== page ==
$$\sum^{i=k+1}_{i=1} i^3= (k+1)^2\left(\frac{(k+2)^2}{4}\right)=\color{blue}{\frac{(k+1)^2 (k+2)^2}{4}}$$

Which is the relation we set out to prove. So the method is to substitute $i=k+1$ into the formula you are trying to prove and then use the inductive assumption to recover the $\color{blue}{\mathrm{blue}}$ equation at the end.

(QED is an abbreviation of the Latin words “Quod Erat Demonstrandum” which loosely translated means “that which was to be demonstrated”. It is usually placed at the end of a mathematical proof to indicate that the proof is complete.)

If $S_r= 1^r+2^r+…+n^r=f(n)$ and

$\sigma =n(n+1)$ & $\sigma’=2n+1$

$S_1=\frac{1}{2}\sigma$

$S_2=\frac{1}{6}\sigma\sigma’$

$S_3=\frac{1}{4}\sigma^2$

$S_4=\frac{1}{30}\sigma\sigma'(3\sigma-1)$

$S_5=\frac{1}{12}\sigma^2(2\sigma-1)$

$S_6=\frac{1}{42}\sigma\sigma'(3\sigma^2-3\sigma+1)$

$S_7=\frac{1}{24}\sigma^2(3\sigma^2-4\sigma+2)$

$S_8=\frac{1}{90}\sigma\sigma'(5\sigma^3-10\sigma^2+9\sigma-3)$

$S_9=\frac{1}{20}\sigma^2(2\sigma^3-5\sigma^2+6\sigma-3)$

$S_{10}=\frac{1}{66}\sigma\sigma'(3\sigma^4-10\sigma^3+17\sigma^2-15\sigma+5)$

proof of this is based on the theorem
if r is a positive integer, $s_r$ can be expressed as a polynomial in $n$ of which the highest term in $\frac{n^{r+1}}{r+1}$

It may be helpful to recognize that both the RHS and LHS represent the sum of the entries in a the multiplication tables. The LHS represents the summing of Ls (I’ll outline those shortly), and the RHS, the summing of the sum of the rows [or columns])$$\begin{array}{lll} \color{blue}\times&\color{blue}1&\color{blue}2\\ \color{blue}1&\color{green}1&\color{red}2\\ \color{blue}2&\color{red}2&\color{red}4\\ \end{array}$$
Lets begin by building our multiplication tables with a single entry, $1\times1=1=1^2=1^3$. Next, we add the $2$s, which is represented by the red L [$2+4+2 = 2(1+2+1)=2\cdot2^2=2^3$].
So the LHS (green 1 + red L) currently is $1^3+2^3$, and the RHS is $(1+2)+(2+4)=(1+2)+2(1+2)=(1+2)(1+2)=(1+2)^2$.
$$\begin{array}{llll} \color{blue}\times&\color{blue}1&\color{blue}2&\color{blue}3\\ \color{blue}1&\color{green}1&\color{red}2&\color{maroon}3\\ \color{blue}2&\color{red}2&\color{red}4&\color{maroon}6\\ \color{blue}3&\color{maroon}3&\color{maroon}6&\color{maroon}9\\ \end{array}$$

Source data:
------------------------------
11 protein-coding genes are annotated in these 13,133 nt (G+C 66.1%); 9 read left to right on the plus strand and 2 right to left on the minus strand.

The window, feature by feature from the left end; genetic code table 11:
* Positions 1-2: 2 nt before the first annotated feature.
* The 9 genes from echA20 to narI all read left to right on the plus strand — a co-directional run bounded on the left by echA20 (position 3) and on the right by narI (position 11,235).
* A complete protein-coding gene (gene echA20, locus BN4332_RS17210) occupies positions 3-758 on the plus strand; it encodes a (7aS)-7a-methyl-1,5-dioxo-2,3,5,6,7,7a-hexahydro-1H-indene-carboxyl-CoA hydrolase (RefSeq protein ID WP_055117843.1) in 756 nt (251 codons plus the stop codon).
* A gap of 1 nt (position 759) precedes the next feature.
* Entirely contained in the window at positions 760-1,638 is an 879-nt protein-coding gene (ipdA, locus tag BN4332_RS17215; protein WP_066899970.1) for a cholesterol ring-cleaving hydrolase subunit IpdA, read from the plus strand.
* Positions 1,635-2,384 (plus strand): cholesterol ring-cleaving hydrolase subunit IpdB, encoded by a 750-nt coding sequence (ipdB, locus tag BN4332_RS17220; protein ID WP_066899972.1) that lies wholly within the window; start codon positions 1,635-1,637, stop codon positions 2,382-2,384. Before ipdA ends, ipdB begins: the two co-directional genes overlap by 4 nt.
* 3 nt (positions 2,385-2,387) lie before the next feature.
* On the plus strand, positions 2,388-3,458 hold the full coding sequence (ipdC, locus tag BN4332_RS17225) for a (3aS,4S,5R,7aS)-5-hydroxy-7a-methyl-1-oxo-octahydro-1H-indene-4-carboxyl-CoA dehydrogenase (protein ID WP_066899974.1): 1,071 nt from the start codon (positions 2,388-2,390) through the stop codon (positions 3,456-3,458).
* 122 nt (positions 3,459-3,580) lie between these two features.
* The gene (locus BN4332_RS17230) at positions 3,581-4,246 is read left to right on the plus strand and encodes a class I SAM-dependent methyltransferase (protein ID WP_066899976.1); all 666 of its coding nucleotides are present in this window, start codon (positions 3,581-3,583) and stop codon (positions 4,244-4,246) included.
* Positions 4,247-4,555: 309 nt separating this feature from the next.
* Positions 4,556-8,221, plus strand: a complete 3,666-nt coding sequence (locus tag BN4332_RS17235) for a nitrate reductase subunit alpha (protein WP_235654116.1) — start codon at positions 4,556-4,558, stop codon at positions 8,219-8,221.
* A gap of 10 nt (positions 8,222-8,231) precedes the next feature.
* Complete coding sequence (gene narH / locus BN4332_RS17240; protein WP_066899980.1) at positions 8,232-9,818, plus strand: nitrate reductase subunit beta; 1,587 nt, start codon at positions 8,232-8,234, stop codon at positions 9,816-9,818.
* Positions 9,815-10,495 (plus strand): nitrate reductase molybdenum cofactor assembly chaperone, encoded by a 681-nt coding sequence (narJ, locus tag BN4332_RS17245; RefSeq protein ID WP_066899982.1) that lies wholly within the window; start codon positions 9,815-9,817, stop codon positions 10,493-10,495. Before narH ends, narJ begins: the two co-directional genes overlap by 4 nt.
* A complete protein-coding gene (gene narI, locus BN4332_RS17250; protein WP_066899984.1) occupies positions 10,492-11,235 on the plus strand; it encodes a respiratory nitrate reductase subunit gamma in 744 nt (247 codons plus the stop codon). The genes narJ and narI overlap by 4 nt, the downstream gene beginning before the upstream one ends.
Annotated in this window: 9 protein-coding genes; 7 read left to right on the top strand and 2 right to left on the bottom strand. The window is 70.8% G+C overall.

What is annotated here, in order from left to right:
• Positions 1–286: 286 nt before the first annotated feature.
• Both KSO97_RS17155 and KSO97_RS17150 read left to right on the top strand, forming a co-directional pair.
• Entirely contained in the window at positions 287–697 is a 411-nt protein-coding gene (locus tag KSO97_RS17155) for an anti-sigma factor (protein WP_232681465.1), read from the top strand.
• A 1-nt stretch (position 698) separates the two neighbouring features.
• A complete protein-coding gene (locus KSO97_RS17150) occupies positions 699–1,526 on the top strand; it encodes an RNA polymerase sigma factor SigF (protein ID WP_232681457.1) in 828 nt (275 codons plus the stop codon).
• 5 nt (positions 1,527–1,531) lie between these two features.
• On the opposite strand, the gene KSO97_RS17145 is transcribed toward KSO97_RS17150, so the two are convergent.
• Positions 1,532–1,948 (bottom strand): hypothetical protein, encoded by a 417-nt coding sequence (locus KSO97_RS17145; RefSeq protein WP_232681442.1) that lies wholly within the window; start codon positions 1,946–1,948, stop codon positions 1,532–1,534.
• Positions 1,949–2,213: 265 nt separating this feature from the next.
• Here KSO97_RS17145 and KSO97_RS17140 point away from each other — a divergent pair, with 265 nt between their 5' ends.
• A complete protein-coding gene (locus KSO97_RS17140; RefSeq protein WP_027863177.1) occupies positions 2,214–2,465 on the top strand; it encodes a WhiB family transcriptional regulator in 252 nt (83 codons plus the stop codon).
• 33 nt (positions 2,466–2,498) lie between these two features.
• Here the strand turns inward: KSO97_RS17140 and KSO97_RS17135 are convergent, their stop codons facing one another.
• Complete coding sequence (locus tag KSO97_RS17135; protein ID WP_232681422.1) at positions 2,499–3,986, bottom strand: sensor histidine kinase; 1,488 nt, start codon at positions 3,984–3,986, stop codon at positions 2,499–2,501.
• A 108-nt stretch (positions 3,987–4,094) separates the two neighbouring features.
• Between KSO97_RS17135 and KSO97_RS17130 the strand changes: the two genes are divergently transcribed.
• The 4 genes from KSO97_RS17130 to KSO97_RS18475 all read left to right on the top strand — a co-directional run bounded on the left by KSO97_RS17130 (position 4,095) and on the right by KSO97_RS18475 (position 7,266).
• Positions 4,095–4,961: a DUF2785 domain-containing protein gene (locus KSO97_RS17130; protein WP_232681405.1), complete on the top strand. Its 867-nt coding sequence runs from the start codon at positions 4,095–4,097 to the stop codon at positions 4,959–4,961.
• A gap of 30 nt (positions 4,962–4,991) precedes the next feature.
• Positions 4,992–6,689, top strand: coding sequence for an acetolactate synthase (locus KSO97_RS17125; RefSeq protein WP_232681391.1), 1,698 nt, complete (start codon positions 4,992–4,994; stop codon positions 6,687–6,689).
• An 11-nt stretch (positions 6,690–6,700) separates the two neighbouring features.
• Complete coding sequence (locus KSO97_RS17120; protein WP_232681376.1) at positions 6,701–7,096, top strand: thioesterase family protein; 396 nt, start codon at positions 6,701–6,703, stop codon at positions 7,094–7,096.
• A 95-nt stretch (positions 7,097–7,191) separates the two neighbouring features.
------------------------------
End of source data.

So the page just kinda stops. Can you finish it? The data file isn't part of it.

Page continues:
Next, lets add the $3$s L. $3+6+9+6+3=3(1+2+3+2+1)=3\cdot3^2=3^3$. So now the LHS (green 1 + red L + maroon L) currently is $1^3+2^3+3^3$, and the RHS is $(1+2+3)+(2+4+6)+(3+6+9)=(1+2+3)+2(1+2+3)+3(1+2+3)=(1+2+3)(1+2+3)=(1+2+3)^2$.

By now, we should see a pattern emerging that will give us direction in proving the title statement.

Next we need to prove inductively that $\displaystyle\sum_{i=1}^n i = \frac{n(n+1)}{2}$, and use that relationship to show that $1+2+3+\dots+n+\dots+3+2+1 = \dfrac{n(n+1)}{2}+ \dfrac{(n-1)n}{2} = \dfrac{n((n+1)+(n-1))}{2}=\dfrac{2n^2}{2}=n^2$

Finally, it should be straight forward to show that:
$$\begin{array}{lll} (\sum^n_{i=1}i+(n+1))^2 &=& (\sum^n_{i=1}i)^2 + 2\cdot(\sum^n_{i=1}i)(n+1)+(n+1)^2\\ &=& \sum^n_{i=1}i^3 + (n+1)(\sum^n_{i=1}i + (n+1) + \sum^n_{i=1}i)\\ &=& \sum^n_{i=1}i^3 + (n+1)(n+1)^2\\ &=& \sum^n_{i=1}i^3 + (n+1)^3\\ &=& \sum^{n+1}_{i=1}i^3\\ \end{array}$$
and, as was already pointed out previously, $$(\sum_{i=1}^1 i)^2 = \sum_{i=1}^1 i^3=1$$

$$\ S =\sum_{k=1}^n k^3$$

\begin{align}
k^3 =& Ak(k+1)(k+2)+Bk(k+1)+Ck+D \\
k^3= & Ak^3+(3A+B)k^2+(2A+B+C)k+D
\end{align}
Therefore $A=1$, $B=-3$, $C=1$, $D=0$ and

\begin{align}
S =& \sum_{k=1}^n (k(k+1)(k+2)-3k(k+1)+k)\\
S =&\sum_{k=1}^n k(k+1)(k+2)-3\sum_{k=1}^nk(k+1)+\sum_{k=1}^nk \\
S =&\sum_{k=1}^n6\binom{k+2}{3}-3\sum_{k=1}^n2\binom{k+1}{2}+\sum_{k=1}^n\binom{k}{1}\\
S=&6\binom{n+3}{4}-6\binom{n+2}{3}+\binom{n+1}{2}\\
S=&\left\lgroup\frac{n(n+1)}{2}\right\rgroup^2.
\end{align}

This picture shows that $$1^2=1^3\\(1+2)^2=1^3+2^3\\(1+2+3)^2=1^3+2^3+3^3\\(1+2+3+4)^2=1^3+2^3+3^3+4^3\\$$ this is handmade of mine

$$n^3=S_n-S_{n-1}=\left(\frac{n(n+1)}2\right)^2-\left(\frac{n(n-1)}2\right)^2=n^2\left(\frac{n+1}2-\frac{n-1}2\right)\left(\frac{n+1}2+\frac{n-1}2\right)\\ =n^2\cdot1\cdot n.$$

This is the inductive step. The rest is easy.